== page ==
Pope denounces psychological abuse as Jesuit case rocks Church
By Philip Pullella
VATICAN CITY (Reuters) - Pope Francis on Thursday denounced psychological violence and abuse of power in the Church, as the case of a prominent priest accused of exploiting his authority to sexually abuse nuns has rocked the Vatican.
The 86-year-old pope made his comments in his annual Christmas address to cardinals, bishops and other members of the Curia, the central administration of the Vatican.
Francis has often used the occasion to decry perceived flaws in the top bureaucracy, such as gossip, cliques and infighting.
After mentioning wars, the pope said: "Besides the violence of arms, there is also verbal violence, psychological violence, the violence of the abuse of power, the hidden violence of gossip."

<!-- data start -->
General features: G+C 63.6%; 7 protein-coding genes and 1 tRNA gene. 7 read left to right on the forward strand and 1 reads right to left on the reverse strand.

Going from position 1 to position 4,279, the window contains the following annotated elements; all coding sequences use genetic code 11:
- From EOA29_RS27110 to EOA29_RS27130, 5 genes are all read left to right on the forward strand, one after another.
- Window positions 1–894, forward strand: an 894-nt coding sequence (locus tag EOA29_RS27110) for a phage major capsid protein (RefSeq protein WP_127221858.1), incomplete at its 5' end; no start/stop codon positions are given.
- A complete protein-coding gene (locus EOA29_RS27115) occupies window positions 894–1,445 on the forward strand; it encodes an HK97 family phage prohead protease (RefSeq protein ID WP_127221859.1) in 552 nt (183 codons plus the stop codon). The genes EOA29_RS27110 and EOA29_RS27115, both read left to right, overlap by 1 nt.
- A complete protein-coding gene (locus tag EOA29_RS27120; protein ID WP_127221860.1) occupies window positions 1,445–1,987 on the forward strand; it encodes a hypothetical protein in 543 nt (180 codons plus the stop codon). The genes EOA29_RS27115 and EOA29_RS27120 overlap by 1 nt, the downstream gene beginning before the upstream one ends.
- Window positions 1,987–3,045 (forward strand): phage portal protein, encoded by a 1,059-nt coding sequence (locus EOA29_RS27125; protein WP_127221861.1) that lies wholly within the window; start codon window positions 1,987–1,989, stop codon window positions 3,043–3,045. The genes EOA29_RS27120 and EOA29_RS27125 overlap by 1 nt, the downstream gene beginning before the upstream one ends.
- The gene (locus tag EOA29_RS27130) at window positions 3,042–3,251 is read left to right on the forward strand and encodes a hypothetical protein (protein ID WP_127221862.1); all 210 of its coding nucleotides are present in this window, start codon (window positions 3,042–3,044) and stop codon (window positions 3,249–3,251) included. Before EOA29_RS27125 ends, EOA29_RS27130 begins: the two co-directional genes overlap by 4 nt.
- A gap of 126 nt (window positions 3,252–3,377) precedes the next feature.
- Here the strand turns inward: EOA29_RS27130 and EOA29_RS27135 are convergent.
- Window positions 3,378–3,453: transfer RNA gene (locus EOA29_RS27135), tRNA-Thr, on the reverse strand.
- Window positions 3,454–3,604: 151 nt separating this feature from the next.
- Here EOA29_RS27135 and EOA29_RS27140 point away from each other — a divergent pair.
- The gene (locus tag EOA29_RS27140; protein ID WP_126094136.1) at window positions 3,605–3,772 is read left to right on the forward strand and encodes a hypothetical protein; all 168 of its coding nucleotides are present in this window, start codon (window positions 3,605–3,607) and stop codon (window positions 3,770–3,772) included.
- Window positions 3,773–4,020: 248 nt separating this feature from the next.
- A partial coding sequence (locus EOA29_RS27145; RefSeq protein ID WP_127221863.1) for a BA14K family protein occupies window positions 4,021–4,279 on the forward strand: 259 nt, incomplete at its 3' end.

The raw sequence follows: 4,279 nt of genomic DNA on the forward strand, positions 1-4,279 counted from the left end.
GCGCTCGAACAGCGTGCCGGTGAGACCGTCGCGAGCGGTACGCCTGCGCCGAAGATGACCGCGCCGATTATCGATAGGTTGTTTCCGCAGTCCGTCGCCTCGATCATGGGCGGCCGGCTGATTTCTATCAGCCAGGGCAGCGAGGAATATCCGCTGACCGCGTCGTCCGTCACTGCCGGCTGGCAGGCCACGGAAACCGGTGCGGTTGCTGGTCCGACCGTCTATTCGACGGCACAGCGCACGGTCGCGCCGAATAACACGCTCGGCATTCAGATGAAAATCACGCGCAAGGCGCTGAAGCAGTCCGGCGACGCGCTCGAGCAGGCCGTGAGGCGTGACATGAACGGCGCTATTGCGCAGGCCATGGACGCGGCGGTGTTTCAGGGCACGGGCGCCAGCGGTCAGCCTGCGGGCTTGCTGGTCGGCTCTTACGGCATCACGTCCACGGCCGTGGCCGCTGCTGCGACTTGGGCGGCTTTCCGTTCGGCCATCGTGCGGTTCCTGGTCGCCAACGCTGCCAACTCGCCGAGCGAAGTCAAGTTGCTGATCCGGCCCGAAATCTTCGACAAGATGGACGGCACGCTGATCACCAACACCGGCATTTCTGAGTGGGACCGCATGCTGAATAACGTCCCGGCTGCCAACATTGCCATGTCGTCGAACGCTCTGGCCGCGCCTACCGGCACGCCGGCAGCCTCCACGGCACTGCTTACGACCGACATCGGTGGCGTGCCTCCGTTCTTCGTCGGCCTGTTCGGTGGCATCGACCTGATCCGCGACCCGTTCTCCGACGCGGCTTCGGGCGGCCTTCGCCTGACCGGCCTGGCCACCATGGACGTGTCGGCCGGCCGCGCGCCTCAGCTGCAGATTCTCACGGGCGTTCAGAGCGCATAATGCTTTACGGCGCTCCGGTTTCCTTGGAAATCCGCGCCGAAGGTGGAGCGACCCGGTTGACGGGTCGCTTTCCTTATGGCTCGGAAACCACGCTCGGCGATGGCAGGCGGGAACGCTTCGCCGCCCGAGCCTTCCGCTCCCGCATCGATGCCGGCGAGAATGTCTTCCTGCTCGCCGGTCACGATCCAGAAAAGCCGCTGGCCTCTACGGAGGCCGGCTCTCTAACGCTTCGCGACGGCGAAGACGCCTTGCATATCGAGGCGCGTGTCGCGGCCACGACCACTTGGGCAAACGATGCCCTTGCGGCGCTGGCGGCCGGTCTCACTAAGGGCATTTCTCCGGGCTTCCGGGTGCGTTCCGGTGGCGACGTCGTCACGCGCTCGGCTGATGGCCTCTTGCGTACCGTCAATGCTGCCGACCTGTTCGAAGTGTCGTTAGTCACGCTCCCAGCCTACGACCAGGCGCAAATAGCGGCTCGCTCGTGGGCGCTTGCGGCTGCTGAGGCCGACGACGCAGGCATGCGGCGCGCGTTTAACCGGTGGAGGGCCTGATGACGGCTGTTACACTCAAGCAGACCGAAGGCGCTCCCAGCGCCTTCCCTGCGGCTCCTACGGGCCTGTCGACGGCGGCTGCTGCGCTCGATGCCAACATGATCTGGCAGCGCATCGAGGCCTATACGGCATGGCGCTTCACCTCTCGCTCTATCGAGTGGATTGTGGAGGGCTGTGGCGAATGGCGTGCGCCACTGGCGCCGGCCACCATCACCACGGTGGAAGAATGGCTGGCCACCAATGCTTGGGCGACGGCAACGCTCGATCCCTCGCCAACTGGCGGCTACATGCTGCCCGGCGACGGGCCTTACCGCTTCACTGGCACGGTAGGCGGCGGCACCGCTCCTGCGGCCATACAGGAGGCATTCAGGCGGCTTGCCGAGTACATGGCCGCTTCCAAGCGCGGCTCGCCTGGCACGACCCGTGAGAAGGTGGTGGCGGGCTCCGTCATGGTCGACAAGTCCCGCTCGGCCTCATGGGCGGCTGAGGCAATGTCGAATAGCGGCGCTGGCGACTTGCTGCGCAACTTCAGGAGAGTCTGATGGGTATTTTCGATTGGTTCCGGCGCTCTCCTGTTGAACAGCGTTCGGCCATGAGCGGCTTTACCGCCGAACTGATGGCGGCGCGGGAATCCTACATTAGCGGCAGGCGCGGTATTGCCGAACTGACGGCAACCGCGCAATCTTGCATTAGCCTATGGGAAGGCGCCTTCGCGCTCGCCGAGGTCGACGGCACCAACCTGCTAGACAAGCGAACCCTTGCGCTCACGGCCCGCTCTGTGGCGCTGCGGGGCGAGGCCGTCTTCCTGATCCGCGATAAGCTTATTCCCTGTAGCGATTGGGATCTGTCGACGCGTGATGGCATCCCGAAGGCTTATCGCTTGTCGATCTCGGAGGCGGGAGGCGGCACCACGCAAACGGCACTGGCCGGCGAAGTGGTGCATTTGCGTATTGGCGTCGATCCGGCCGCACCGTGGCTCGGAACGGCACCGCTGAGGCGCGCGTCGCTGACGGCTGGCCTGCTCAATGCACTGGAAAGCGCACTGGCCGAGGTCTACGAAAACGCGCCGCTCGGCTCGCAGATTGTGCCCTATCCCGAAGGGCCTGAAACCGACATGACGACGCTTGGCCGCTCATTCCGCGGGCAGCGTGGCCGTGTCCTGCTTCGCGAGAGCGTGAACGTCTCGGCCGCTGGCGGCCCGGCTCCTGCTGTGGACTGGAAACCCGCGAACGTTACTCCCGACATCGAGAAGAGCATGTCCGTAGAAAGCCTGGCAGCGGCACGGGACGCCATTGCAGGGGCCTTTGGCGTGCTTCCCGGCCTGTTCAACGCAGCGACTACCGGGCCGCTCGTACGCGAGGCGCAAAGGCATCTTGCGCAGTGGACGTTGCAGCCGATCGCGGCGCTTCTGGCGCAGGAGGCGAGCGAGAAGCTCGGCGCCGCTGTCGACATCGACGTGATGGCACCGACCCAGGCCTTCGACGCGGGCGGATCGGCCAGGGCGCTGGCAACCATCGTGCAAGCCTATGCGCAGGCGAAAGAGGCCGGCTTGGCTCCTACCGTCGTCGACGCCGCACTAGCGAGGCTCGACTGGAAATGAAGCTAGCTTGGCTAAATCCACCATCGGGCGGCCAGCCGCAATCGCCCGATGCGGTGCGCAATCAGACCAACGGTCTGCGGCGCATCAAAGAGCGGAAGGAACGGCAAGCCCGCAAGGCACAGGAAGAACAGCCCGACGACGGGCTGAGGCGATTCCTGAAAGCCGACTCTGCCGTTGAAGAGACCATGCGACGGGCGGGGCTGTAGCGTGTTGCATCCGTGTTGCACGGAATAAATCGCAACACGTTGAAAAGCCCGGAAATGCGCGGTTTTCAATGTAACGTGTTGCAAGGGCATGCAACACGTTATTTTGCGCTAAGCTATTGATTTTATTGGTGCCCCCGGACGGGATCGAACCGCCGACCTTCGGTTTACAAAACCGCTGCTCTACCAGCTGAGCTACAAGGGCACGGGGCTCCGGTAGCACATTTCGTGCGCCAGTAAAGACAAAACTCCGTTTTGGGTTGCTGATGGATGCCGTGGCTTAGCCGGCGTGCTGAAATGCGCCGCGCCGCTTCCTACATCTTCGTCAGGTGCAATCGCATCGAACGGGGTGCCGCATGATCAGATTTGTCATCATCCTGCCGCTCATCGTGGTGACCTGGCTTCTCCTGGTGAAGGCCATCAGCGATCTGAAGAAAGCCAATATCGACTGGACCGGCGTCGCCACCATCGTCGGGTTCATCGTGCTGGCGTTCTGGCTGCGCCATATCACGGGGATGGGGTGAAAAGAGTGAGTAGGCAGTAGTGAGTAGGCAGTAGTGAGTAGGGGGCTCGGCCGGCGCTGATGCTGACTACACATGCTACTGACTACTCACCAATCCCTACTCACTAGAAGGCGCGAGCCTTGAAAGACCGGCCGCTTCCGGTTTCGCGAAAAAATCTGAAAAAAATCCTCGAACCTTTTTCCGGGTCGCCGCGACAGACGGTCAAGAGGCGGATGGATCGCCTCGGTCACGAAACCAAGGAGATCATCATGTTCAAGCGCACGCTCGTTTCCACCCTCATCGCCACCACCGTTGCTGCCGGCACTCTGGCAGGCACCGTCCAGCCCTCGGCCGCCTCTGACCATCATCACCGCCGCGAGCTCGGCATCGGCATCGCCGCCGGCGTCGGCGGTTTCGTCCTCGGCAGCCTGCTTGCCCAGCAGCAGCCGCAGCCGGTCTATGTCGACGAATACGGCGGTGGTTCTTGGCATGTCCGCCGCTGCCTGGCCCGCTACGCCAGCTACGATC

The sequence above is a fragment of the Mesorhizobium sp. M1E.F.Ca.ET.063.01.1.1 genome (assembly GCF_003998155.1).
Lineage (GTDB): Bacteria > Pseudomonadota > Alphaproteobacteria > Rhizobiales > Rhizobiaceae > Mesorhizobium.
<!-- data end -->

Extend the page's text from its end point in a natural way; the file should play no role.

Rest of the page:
He added that no one should "profit from his or her position and role in order to demean others".
Although he did not specifically refer to this, the Jesuit order, of which the pope is a member, has been rattled in recent weeks by the case of Father Marko Ivan Rupnik, a Slovenian priest known in the Church for his artwork, including the designing of a chapel in the Vatican.
Rupnik has been accused of psychologically and sexually abusing nuns in Slovenia three decades ago while he was the spiritual director of their convent there.
Repeated attempts to reach Rupnik through his school for religious art in Rome have not been not successful and he did not respond to messages left there.
Under pressure from the media, the Jesuits acknowledged earlier this month that Rupnik was disciplined at least twice in recent years as alleged victims came forward but was quietly pardoned by the Vatican's doctrinal office.
One case involved the "absolution of an accomplice" in confession, referring to when a priest has sex with someone and then absolves the person of the sin.
One former nun has accused him of exercising "psycho-spiritual" control over her.
The Jesuits have effectively reopened the case, posting a letter on their website on Sunday asking anyone wishing to make new complaints or discuss existing ones to contact them.
(Reporting by Philip Pullella; Editing by Frances Kerry)